Nash Ensemble [Alasdair Beatson (piano), Corey Cerovsek, Michael Gurevich (violins), Rachel Roberts (viola), Adrian Brendel (cello)]
Mozart Piano Concerto no.14 in E flat major K449 (1784)
Fauré Piano Quartet no.1 in C minor Op.15 (1876-9, rev. 1883)
Wigmore Hall, Monday 17 April 2023 1pm
by Ben Hogwood
Mozart and Fauré make a good concert match, and it was a nice touch by the Nash Ensemble to choose one of the piano concertos with which to start this BBC Radio 3 Lunchtime Concert
Although Mozart wrote two piano quartets, in 1785 and 1786, he was in the middle of a white-hot streak of creativity between where he wrote a dozen piano concertos in two years. This remarkable period of musical fluency began with the Piano Concerto no.14 in E flat major, which as it happens is highly suitable for the piano quartet combination of piano, violin, viola and cello. To this combination Mozart added one more violin, securing a highly successful domestic first performance in 1784.
The Nash Ensemble players clearly enjoyed this authentic showing. Alasdair Beatson took the solo role by balancing flair and sensitivity, while the strings ensured this attractive work was off to an airy start. That said, they weren’t afraid to dig in when the music turned towards the darker side, and the key of C minor, but E flat won out with its purely positive energy, especially when Mozart’s trill-like figure was introduced. Beatson’s cadenza was beautifully judged, virtuosic but lyrical too.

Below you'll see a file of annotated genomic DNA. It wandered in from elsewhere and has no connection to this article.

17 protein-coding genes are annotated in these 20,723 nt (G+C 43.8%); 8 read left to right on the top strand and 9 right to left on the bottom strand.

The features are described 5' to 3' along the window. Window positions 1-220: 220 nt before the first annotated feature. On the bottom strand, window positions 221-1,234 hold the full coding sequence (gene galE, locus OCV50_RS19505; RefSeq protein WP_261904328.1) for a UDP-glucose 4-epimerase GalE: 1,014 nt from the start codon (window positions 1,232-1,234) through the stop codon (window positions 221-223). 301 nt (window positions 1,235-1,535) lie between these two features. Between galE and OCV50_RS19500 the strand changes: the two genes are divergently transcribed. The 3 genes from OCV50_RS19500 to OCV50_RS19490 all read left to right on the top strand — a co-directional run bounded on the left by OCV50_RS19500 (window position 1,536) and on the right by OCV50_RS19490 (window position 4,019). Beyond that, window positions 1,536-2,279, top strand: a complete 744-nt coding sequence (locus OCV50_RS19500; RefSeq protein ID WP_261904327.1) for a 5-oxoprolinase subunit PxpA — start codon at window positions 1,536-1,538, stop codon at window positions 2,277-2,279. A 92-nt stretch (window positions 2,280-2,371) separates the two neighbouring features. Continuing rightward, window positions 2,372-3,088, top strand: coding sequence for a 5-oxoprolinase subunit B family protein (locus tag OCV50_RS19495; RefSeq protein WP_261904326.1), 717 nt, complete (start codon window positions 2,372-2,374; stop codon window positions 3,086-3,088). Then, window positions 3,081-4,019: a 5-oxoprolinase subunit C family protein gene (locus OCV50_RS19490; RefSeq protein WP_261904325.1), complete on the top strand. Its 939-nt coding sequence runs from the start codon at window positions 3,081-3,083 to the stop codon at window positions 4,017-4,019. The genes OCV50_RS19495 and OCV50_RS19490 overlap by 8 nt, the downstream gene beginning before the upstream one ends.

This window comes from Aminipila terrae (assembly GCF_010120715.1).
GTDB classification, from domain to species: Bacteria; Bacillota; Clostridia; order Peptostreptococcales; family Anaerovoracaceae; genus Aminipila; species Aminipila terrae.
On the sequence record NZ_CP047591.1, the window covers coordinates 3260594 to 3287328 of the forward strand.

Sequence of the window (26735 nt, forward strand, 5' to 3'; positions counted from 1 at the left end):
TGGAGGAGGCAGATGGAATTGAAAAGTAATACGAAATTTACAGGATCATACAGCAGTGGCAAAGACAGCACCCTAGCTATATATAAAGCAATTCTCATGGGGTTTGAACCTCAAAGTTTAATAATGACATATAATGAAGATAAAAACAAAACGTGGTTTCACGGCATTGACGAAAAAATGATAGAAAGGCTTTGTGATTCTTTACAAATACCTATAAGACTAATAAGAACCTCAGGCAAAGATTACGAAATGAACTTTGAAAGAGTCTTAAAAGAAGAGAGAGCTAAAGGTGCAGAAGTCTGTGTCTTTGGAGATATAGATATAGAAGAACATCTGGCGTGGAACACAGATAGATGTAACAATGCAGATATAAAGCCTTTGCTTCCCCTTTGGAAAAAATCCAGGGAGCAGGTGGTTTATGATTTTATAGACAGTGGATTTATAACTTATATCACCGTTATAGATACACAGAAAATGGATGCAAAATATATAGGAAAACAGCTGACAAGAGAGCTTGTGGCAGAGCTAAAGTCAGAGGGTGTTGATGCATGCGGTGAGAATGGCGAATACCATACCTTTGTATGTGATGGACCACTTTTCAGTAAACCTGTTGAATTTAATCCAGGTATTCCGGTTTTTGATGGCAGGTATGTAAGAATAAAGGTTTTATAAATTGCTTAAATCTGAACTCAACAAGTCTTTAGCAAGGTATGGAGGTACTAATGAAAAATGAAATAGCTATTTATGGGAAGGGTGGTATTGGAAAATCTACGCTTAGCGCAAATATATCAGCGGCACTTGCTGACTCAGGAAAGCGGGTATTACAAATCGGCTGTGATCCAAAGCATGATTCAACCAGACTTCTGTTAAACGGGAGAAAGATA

A softly rendered second movement brought through the piano’s florid figurations but also enjoyed the sweet, still motion of the strings. The Wigmore Hall seemed sunnier for the group’s approach, as it did in the bright and breezy third movement, with sparkling exchanges and a thoroughly enjoyable triple time section which the players clearly relished. This was a fine performance, fulfilling the first principles of chamber music.
Some of Fauré’s very best music can be found in his chamber works, a remarkably consistent body of work running through his career from the First Violin Sonata of 1876 to the String Quartet of 1924. The two piano quartets sit towards the top of this list, the first an outpouring of feeling in the wake of his broken engagement with Marianna Viardot.
The Nash Ensemble communicated this intensity from the passionate swell of the first melody, but there was resolve and determination too, even in Corey Cerovsek’s bittersweet violin solo during the flowing central section. This was where we felt the unique shafts of sunlight that Fauré throws into even the stormiest fast movements, and the harmonic sleight of hand that would be a standout feature of his music.
The second movement Scherzo showed off another of the composer’s traits, the ability to write light-hearted music with long phrases and unusual syncopations. The sleights of hand here were most enjoyable, with purity of tone from the strings and a dextrous piano part from Beatson.
Yet it was the slow movement that contained the emotional heart of the performance, Beatson listening attentively to the playing of his colleagues, Adrian Brendel‘s yearning cello phrase taken up in unison by the strings. Under the twinkling of Beatson’s right hand those strings spoke deeply and longingly.
Fauré had trouble with the finale, revising it after some less than positive feedback from his friends. This 1884 revision, however, turns its thoughts to the future with music of renewed resolve, another characteristically broad phrase looking outwards from the strings over typically tricky piano figures. Needless to say, the Nash Ensemble harnessed all these qualities, capping a memorable performance.
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